|b. The sustaining-budget estimate is CBO's calculation of the annual funding required to maintain U.S. military forces at their current size; to modernize their weapons and equipment at a rate that is consistent with expected service lives and with maintaining a technological advantage over potential adversaries; and to maintain current funding for readiness. It is a steady-state concept and not an estimate of the defense budget for any specific year.|
|c. Covers defense activities related to atomic energy in the Department of Energy and national defense functions in other agencies.|
|d. Includes revolving and management funds, trust funds, and offsetting receipts, which total less than $0.5 billion. Excludes contract authority for the working capital funds because appropriations are used to liquidate that authority.|
More specifically, CBO's estimate of sustaining funding for DoD's portion of the defense budget includes funds to:
Most of the sustaining budget--$327 billion--would fund DoD; about $13 billion would support the defense programs in other agencies. Activities in the Department of Energy would account for $12 billion of the non-DoD funds, and the remaining $1 billion would be dispersed among a variety of other agencies.
Sensitivities and Uncertainties of CBO's Estimate
The assumptions CBO made in estimating a sustaining budget for national defense were based on the best available information about current forces and trends. Like most estimates, CBO's is sensitive to (would be affected by) changes in some of those assumptions.
For example, a different force structure would not only alter appropriations for the pay and benefits of military personnel but also change the funding required for both operating costs and modernization. And even if the number and structure of forces remained the same, the estimate would still be sensitive to changes in other assumptions.
CBO's sustaining estimate of operating costs, for example, rests on an assumption about how much the pay of military personnel and DoD's civilian workforce would need to grow in real (inflation-adjusted) terms over a particular period to remain competitive with the pay of private-sector workers. That estimate would be higher or lower depending on whether pay in the private sector grew faster or more slowly than CBO's projection. And if the labor market for young adults tightens further or even remains as challenging for military recruitment and retention as it is today, the costs of labor (military pay and benefits) could rise faster than the costs of other aspects of support for the military.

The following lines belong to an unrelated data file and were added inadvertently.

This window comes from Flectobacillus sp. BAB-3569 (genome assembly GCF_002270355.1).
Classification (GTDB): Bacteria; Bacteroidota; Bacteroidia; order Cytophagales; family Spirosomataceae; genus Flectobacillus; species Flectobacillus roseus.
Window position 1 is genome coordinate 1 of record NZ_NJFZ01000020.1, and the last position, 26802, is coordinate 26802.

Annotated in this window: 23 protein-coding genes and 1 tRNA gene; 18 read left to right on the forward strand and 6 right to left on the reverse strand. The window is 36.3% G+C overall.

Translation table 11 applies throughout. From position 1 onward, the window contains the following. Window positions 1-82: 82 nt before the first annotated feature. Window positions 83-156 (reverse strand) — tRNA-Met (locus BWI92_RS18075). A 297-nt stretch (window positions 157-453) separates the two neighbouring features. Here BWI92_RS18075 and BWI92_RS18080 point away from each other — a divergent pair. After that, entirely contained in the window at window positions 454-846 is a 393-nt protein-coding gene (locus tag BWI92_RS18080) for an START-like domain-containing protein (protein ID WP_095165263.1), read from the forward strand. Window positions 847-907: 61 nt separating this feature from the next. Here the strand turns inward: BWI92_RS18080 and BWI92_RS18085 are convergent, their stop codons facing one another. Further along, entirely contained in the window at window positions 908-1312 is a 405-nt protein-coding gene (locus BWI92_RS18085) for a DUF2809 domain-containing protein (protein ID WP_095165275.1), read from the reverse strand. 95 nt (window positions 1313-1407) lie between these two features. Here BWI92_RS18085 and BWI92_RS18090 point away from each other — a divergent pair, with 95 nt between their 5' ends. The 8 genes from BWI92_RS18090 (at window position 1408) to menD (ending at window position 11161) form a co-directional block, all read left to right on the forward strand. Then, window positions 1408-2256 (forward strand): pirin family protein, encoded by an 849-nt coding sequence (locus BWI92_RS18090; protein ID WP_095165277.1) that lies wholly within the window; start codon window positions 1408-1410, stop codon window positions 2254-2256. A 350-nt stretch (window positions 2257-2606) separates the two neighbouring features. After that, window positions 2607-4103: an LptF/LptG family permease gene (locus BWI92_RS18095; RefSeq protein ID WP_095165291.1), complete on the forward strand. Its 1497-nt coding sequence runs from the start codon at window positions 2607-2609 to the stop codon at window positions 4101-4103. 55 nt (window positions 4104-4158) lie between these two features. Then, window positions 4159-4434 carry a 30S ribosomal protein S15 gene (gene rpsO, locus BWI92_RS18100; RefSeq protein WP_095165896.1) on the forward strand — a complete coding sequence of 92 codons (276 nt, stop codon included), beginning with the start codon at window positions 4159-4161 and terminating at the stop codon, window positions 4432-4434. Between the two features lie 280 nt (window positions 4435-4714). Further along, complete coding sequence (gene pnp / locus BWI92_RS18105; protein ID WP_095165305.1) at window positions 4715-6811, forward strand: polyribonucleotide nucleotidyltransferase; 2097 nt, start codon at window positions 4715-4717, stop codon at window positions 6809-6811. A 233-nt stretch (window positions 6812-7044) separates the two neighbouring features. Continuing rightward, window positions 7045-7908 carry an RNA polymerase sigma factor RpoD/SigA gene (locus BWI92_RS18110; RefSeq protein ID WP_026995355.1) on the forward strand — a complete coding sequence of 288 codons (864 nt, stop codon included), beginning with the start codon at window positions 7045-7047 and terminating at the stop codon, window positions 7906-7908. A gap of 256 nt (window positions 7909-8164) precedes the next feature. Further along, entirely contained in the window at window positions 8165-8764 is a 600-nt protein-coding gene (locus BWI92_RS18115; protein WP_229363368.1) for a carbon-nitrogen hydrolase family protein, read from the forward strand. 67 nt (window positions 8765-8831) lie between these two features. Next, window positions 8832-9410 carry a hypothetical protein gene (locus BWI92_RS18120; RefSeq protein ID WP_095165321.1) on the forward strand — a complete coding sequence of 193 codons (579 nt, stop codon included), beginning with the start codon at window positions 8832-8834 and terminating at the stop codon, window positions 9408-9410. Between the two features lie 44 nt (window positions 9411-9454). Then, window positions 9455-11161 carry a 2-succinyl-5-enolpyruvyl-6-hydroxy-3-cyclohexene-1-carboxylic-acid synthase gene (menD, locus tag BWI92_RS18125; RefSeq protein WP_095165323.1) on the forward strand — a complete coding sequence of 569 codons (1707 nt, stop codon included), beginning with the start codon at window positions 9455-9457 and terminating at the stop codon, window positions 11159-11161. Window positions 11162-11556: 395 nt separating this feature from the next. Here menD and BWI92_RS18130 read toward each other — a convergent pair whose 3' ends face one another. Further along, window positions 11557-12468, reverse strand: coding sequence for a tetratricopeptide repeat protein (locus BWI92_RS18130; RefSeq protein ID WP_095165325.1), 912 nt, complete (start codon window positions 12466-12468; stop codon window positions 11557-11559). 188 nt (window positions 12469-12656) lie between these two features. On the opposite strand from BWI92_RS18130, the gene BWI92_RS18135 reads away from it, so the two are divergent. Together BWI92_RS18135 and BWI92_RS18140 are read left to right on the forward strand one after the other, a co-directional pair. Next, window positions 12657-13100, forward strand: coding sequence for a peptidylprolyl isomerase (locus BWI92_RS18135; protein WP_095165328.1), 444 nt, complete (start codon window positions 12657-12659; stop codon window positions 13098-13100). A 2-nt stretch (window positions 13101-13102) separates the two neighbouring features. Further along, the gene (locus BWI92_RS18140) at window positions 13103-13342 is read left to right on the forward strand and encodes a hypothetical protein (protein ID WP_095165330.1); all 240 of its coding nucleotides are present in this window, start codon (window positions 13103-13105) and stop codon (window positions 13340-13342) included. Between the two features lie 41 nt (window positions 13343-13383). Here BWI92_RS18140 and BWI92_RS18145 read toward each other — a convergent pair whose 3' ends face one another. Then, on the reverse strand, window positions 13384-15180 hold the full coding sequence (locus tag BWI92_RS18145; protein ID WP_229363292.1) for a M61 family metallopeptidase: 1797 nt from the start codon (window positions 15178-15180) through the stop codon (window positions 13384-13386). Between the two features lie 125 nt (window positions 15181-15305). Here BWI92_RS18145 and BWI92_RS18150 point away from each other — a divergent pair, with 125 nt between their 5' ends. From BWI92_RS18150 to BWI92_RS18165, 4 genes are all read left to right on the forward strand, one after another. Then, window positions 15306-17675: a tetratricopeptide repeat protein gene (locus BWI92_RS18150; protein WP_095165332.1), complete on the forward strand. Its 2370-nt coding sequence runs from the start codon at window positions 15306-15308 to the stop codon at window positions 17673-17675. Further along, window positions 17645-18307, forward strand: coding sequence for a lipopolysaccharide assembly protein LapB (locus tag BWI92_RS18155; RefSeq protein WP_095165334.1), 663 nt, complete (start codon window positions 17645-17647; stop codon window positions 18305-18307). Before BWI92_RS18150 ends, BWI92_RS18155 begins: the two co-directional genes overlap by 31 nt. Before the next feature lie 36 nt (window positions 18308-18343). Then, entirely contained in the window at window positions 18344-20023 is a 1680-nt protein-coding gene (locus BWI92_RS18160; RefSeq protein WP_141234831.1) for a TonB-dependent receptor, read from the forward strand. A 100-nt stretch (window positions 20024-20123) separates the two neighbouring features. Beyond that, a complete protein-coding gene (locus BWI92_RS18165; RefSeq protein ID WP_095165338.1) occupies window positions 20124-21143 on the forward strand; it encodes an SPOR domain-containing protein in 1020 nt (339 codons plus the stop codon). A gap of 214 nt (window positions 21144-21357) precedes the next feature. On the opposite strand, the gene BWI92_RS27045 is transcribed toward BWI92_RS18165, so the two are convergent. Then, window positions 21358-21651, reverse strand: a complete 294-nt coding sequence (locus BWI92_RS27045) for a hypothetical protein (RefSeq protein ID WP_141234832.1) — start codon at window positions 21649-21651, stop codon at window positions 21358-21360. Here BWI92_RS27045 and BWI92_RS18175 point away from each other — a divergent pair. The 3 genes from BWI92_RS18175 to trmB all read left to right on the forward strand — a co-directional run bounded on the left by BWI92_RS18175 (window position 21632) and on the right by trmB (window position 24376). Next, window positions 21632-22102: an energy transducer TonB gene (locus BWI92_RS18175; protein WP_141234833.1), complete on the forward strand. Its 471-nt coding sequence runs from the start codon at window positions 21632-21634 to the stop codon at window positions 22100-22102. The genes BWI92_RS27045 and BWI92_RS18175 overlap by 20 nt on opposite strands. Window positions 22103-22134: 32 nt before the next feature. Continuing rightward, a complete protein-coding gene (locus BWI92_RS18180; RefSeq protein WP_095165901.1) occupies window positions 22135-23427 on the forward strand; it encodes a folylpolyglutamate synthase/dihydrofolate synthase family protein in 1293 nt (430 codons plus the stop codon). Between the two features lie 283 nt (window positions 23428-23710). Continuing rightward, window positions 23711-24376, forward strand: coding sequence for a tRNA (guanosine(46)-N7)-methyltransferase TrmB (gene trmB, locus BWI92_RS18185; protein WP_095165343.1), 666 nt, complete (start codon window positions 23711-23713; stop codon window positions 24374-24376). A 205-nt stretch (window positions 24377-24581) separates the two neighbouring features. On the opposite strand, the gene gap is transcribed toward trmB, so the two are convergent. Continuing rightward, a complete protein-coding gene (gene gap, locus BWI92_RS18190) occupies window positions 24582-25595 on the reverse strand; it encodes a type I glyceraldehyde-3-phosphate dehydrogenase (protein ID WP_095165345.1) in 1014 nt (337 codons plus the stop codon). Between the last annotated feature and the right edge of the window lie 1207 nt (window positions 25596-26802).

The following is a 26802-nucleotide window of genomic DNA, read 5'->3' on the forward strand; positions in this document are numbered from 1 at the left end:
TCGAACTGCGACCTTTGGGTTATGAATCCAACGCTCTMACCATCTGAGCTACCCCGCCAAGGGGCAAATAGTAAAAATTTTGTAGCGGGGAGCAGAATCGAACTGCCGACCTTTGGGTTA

CBO's estimate of sustaining funding for procurement ($90 billion) is particularly sensitive to changes in some of its components. Alternative assumptions about some portions of that estimate could add to or reduce it by tens of billions of dollars. For example, a major assumption involved the service lives of weapon systems and equipment. CBO used service-life projections that are consistent with those that the military services use for their planning, which are much longer than the projections used in the past (because DoD is now keeping some equipment in service longer). But if CBO based its estimate on DoD's previous experience in retiring equipment, its estimate of sustaining funding for procurement would be $25 billion higher.
Conversely, that estimate would be lower under an assumption that weapon systems and other equipment would be replaced on some other basis than one for one. The services might choose a different replacement policy in the future for a variety of reasons, as an example involving the Navy suggests. The service has cut the number of fighter aircraft in its carrier wings by about 20 percent from the levels it maintained during the Cold War. Such cuts might reflect changes in the threats faced by the carrier wings and in their missions. But they might also reflect the Navy's view that it could provide sufficient capability with fewer planes if those planes were more capable.
The Limitations of CBO's Estimate